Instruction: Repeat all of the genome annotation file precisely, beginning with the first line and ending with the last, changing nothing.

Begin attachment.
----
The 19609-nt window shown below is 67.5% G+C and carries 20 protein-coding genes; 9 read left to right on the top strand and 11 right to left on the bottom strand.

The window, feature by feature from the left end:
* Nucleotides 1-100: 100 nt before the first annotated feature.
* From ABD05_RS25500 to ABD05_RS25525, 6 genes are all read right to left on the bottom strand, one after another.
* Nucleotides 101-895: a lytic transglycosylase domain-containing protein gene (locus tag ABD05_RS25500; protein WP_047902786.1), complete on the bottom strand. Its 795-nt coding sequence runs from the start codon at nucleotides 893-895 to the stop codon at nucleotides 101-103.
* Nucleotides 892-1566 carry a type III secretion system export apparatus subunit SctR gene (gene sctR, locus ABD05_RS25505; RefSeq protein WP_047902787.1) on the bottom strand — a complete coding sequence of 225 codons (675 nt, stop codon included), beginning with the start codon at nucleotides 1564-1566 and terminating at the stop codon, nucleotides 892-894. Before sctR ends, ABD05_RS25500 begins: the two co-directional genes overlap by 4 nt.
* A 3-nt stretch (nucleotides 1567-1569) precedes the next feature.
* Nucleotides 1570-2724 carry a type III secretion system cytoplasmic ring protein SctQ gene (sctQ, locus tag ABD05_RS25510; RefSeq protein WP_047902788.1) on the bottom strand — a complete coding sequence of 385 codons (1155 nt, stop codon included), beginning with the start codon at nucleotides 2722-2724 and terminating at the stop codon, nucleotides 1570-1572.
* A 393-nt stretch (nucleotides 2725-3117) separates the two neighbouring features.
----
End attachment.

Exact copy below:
The 19609-nt window shown below is 67.5% G+C and carries 20 protein-coding genes; 9 read left to right on the top strand and 11 right to left on the bottom strand.

The window, feature by feature from the left end:
* Nucleotides 1-100: 100 nt before the first annotated feature.
* From ABD05_RS25500 to ABD05_RS25525, 6 genes are all read right to left on the bottom strand, one after another.
* Nucleotides 101-895: a lytic transglycosylase domain-containing protein gene (locus tag ABD05_RS25500; protein WP_047902786.1), complete on the bottom strand. Its 795-nt coding sequence runs from the start codon at nucleotides 893-895 to the stop codon at nucleotides 101-103.
* Nucleotides 892-1566 carry a type III secretion system export apparatus subunit SctR gene (gene sctR, locus ABD05_RS25505; RefSeq protein WP_047902787.1) on the bottom strand — a complete coding sequence of 225 codons (675 nt, stop codon included), beginning with the start codon at nucleotides 1564-1566 and terminating at the stop codon, nucleotides 892-894. Before sctR ends, ABD05_RS25500 begins: the two co-directional genes overlap by 4 nt.
* A 3-nt stretch (nucleotides 1567-1569) precedes the next feature.
* Nucleotides 1570-2724 carry a type III secretion system cytoplasmic ring protein SctQ gene (sctQ, locus tag ABD05_RS25510; RefSeq protein WP_047902788.1) on the bottom strand — a complete coding sequence of 385 codons (1155 nt, stop codon included), beginning with the start codon at nucleotides 2722-2724 and terminating at the stop codon, nucleotides 1570-1572.
* A 393-nt stretch (nucleotides 2725-3117) separates the two neighbouring features.